Nall recently had a new piece propped against her fence in her backyard, in faded purple and blue hues stapled with a line of caramel fuzz. She ran into her garden shed, fetched a toolbox, and plopped down on a blanket, pulling out a plastic baggie of fur, shaking the shed from her bunny, Hoagie, and showing off fly-tying material from her dad.
She said the “process paintings” made her appreciate the emotion between certain mark-making gestures and what they do for her mind. She pointed out the painting in front of her, a long squiggling arm reaching down to her, white hair-like marks against black. She likened the reductive paint pen marks to the marks she carves.
“These usually appear when I am anxious,” she said.
The marks etch their way into her recurring dream scenes in creatures, symbols, stitches and beading. You see it in morphed animals like the “skunkapiller,” a lanky mother skunk reaching towards its baby, or in poor math fractions that don’t equate.
In her poem, “Reflections on Mixed Race Indigeneity + the Blood Quantum,” she writes:
We are the first members
not to have enough Indian blood,
yet so far
no one has split open my veins
and tried to check.
If they did,
what would they find?
Is the white blood within me somehow thicker than the red?
Is it like oil? Unable to mix, it separates me into fractions.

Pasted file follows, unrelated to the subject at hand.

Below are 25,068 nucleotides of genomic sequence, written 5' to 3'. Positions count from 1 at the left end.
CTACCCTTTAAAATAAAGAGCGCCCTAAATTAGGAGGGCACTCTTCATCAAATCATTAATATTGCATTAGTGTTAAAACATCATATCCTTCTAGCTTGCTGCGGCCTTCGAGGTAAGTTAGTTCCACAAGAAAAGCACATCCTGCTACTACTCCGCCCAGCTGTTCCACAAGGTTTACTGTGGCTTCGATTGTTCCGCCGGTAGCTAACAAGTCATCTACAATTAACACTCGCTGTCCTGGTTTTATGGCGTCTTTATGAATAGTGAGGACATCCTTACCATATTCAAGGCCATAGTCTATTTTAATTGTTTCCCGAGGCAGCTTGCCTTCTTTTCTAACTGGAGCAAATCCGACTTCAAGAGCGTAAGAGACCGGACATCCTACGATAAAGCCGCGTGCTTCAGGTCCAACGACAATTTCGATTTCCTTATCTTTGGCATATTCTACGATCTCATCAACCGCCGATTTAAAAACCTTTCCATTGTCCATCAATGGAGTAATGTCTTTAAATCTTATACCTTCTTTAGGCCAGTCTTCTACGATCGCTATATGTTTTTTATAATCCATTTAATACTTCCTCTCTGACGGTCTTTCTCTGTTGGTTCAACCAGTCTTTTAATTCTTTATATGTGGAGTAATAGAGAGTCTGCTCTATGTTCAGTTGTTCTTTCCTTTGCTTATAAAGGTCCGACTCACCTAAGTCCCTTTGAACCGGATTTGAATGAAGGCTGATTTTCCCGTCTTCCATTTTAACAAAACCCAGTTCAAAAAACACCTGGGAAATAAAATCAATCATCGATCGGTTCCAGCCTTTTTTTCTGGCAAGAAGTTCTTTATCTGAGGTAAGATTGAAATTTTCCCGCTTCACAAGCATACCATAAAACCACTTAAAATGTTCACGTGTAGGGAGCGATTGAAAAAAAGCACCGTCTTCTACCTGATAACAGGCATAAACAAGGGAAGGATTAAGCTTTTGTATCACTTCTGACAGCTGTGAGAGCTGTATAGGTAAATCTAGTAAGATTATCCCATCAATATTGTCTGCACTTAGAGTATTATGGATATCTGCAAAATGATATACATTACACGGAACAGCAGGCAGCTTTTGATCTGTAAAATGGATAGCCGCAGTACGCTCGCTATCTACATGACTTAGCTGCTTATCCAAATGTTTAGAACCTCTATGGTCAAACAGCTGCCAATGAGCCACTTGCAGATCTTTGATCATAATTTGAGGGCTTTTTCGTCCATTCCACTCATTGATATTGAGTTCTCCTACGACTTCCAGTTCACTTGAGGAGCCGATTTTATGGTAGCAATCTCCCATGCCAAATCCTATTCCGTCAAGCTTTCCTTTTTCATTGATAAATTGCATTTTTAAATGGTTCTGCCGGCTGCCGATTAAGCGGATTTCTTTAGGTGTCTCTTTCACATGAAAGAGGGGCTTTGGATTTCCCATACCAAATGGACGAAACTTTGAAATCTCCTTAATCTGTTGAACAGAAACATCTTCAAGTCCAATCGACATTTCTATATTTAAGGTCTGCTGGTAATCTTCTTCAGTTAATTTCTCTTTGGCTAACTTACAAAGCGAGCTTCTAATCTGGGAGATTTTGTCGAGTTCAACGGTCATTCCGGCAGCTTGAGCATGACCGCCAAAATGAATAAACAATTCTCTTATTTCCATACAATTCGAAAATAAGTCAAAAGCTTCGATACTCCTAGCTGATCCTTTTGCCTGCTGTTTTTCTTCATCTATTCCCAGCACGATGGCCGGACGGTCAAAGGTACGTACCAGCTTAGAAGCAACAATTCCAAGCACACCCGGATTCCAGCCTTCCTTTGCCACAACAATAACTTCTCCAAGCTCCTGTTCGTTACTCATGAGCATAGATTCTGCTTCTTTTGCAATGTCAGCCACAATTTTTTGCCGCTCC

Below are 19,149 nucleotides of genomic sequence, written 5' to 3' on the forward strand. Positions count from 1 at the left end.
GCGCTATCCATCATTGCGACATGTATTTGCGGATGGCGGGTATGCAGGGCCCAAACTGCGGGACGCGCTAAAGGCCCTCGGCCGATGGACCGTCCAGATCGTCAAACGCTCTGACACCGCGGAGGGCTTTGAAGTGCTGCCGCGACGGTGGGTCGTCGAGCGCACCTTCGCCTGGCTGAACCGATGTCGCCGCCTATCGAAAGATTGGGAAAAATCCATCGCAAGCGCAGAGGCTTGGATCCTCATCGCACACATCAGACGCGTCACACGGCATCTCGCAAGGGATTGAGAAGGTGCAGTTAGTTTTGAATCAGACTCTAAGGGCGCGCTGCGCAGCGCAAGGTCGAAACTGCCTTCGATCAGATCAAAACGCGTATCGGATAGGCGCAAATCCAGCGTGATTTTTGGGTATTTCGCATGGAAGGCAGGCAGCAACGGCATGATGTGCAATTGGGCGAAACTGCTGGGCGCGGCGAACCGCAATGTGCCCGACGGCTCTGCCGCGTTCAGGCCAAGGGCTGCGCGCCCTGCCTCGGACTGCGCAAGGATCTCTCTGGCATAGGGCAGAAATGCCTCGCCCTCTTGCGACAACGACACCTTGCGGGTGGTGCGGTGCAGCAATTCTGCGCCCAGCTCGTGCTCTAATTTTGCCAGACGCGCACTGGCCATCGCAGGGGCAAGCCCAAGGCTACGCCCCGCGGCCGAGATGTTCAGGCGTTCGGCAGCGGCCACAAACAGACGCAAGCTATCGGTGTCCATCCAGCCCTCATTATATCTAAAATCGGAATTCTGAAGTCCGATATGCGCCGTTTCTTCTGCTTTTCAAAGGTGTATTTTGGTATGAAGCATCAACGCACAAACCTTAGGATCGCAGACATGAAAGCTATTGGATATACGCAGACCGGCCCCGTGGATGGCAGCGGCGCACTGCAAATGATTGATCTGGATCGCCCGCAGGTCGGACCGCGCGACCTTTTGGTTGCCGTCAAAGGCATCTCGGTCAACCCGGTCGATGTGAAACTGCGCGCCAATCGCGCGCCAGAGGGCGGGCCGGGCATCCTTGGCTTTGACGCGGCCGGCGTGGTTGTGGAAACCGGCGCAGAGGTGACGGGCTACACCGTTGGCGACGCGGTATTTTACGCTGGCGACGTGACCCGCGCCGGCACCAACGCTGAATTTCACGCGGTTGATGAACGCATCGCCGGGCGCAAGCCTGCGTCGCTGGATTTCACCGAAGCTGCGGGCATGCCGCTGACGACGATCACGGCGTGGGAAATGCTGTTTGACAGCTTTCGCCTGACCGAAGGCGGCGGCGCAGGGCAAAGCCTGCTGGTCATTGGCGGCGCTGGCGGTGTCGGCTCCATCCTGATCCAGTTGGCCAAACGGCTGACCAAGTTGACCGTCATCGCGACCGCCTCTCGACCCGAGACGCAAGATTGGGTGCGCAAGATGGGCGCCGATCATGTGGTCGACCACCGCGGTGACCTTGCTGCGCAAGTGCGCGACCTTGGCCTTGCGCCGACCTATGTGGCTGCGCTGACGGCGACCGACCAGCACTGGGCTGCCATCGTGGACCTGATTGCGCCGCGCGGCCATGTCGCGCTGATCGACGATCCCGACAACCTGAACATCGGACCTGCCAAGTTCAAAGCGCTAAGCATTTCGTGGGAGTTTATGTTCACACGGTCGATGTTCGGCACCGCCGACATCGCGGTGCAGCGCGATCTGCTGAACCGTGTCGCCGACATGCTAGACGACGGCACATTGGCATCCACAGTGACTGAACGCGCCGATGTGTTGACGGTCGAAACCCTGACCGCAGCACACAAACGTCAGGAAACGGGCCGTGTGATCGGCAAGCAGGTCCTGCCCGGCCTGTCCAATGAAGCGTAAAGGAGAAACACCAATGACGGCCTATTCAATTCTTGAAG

Why is it the only blood passed down in whole?
Is it bleach? Why does it burn away the rest?
She bounces between gridding one corner and scribbling red pen apples in the other. Complex memories and feelings go from occupying a liminal place to a physical one, allowing her to understand them better.
“I’m trying to get rid of any sort of negative feelings indigenous people have about being truly indigenous or not indigenous enough because I think what’s most important is being true to yourself and connecting to your culture,” she said.
Her work opened up conversations with family and friends. In her band, Crybaby, two of her other bandmates are Blackfeet, and they’ve been able to relate to similar experiences and express frustrations of alienation with lyrics like, “how am I supposed to scream with this voice when all my heroes are dirty skinny white boys?” Soon, they’ll release a single for Anything Bagel’s MT BIPOC Mutual Aid Fundraiser compilation cassette and are also playing KBGA’s Birthday Bash live stream September 18.
Nall thrives connecting with her own identity and her community through art. Her last exhibition “Love is (?)” documented and illustrated a year’s worth of community responses to the question, “What is love?”
Her next interactive installation is a mural for Zootown Arts Community Center mural project reserved for historically marginalized voices with a focus on amplifying queer and BIPOC (Black, Indigenous, and People of Color) voices. She will make a giant creature out of a bunch of different people’s hands, with an accompanying zine “key” giving details about each individual.
In a world where she’s always had a complex relationship to her identity, art is the one part she feels “really solid about.”